I found 6 grey/yellow unmarked spoons with a set of yellowed bowls in England. I figured they could be made of almost anything – but not wood/plastic. The metal feels relatively soft and malleable.
All items were put into a bowl of water with salt and aluminium. There were no bubbles and no sudden remarkable changes, but after a few hours the spoons came out with a similar colour and shine to known silver items.
It looks like the handles came from a mold because they each have the same general flaws in their common pattern, and they are each patterned on only one side, but each spoon is distinct:
They are most symmetrical where the handle meets the bowl of the spoon. However, each spoon has a different thickness and were hand finished - albeit roughly. Each spoon has been cut-off to make what I would describe as “shovel-shaped desert spoons”. That cut is unique to each spoon in method as well as position/angle.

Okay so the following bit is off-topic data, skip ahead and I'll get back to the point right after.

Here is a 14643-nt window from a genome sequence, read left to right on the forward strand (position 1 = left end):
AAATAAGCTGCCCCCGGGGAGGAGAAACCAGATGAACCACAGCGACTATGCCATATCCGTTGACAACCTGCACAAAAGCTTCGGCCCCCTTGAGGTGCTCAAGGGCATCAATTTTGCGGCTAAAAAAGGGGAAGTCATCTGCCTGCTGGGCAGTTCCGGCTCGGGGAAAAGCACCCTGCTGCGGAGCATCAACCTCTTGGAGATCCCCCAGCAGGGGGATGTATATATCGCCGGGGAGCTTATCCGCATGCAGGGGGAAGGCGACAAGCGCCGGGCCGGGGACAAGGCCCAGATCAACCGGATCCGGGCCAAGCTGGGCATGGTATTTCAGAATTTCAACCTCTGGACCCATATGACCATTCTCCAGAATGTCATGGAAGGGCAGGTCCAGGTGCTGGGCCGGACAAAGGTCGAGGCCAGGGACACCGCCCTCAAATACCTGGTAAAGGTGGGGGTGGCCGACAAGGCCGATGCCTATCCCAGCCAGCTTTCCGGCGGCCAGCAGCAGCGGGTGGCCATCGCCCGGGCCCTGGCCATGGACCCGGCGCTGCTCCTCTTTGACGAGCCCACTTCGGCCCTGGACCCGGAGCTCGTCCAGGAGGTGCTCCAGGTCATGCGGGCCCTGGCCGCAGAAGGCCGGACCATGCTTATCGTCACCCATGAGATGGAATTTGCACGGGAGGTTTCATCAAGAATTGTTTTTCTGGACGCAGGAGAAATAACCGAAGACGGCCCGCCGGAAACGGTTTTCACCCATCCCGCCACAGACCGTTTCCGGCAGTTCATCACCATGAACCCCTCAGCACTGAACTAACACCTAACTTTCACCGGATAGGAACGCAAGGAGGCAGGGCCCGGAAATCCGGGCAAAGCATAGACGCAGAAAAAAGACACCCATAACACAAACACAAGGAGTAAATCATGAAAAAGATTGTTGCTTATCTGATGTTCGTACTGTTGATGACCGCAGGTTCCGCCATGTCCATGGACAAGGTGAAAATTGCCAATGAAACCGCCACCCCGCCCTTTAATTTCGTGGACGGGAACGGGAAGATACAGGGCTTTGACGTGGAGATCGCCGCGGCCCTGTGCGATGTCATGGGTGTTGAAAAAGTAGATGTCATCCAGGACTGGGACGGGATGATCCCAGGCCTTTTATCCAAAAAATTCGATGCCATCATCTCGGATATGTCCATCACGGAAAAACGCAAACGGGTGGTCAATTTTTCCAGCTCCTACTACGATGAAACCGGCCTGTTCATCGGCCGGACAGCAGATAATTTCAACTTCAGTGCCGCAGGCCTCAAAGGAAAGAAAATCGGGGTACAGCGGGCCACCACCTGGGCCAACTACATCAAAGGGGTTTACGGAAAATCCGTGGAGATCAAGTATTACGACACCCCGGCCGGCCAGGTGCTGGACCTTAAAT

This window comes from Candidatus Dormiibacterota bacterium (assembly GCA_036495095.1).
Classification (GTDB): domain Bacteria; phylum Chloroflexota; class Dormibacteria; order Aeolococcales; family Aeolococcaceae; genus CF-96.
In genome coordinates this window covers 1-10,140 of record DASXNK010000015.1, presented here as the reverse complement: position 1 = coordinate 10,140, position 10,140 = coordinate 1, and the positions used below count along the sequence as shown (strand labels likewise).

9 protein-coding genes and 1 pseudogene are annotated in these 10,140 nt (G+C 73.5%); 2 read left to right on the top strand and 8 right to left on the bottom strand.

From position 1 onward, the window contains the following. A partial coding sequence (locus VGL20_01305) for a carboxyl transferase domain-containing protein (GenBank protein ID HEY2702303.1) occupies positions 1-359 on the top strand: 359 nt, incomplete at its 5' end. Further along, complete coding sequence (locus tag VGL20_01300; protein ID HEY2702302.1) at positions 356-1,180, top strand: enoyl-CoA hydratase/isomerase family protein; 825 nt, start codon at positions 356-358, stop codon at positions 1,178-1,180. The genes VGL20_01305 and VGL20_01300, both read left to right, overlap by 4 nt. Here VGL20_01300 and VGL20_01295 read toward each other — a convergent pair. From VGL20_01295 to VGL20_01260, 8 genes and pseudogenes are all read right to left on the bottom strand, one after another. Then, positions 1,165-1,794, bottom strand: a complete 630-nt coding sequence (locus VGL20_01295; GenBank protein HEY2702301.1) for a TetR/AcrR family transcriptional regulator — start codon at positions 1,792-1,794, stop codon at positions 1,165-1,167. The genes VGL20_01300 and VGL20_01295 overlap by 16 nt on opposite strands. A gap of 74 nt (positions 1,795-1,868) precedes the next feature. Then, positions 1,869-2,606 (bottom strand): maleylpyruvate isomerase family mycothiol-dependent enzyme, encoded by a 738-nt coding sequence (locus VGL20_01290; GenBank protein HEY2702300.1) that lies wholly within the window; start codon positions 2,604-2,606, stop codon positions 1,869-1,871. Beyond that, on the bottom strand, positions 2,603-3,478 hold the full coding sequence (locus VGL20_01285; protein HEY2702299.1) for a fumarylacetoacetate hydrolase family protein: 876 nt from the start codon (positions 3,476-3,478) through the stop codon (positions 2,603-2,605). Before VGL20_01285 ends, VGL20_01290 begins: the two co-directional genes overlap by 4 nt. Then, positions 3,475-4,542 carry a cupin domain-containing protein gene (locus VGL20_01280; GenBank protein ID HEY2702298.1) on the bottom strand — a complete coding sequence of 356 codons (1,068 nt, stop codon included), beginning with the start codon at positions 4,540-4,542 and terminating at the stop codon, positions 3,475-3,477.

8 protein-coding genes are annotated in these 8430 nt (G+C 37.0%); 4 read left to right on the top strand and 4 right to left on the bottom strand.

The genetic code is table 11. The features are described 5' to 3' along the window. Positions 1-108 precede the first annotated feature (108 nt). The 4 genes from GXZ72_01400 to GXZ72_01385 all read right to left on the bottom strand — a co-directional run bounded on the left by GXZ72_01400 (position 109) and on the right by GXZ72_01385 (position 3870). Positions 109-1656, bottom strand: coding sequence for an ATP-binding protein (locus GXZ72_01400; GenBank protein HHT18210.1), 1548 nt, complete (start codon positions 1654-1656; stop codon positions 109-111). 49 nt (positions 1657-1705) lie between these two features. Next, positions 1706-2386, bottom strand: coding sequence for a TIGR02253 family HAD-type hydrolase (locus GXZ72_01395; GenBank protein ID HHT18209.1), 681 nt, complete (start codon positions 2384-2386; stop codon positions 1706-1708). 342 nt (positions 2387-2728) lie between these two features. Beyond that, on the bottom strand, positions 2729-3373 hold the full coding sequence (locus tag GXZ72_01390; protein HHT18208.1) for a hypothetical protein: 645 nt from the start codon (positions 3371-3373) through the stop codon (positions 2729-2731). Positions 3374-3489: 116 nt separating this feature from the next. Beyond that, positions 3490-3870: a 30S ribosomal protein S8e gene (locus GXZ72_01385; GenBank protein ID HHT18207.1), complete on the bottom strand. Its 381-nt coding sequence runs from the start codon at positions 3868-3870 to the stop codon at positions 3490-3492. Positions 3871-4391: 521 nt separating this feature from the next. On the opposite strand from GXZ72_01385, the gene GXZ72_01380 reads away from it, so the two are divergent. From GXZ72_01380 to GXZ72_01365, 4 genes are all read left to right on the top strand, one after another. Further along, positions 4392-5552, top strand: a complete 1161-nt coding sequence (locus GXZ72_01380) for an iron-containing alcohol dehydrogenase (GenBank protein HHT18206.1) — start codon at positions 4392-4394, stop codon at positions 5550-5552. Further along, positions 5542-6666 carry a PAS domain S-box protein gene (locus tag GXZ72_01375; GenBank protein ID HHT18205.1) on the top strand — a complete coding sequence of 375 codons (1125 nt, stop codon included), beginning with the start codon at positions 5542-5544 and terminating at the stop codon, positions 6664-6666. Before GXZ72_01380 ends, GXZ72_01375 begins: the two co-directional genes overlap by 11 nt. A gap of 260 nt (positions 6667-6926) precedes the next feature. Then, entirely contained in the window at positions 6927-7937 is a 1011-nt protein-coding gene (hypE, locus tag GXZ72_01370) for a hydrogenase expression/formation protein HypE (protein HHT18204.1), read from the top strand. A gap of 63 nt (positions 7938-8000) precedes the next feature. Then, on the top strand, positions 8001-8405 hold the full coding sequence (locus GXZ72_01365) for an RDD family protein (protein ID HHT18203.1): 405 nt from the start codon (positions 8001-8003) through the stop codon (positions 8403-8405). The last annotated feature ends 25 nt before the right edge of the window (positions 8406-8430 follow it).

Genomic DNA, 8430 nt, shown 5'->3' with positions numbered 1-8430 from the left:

They have each been stamped in uppercase font, but the stamps failed to leave anything intelligible. I think the middle letters are “…RMAN SILV…” On some of the spoons this is followed immediately by a punched square with a raised nipple inside.
I guess this is a misspelling of German Silver (nickel/copper) and I don’t have any nickel to compare them with. These are certainly much softer and brighter than other nickel silvers. Does this suggest they have an above average nickel content. Does that explain why they self-cleaned in the saline water with aluminium?
I don’t know what to make of these spoons. Can you please suggest a history?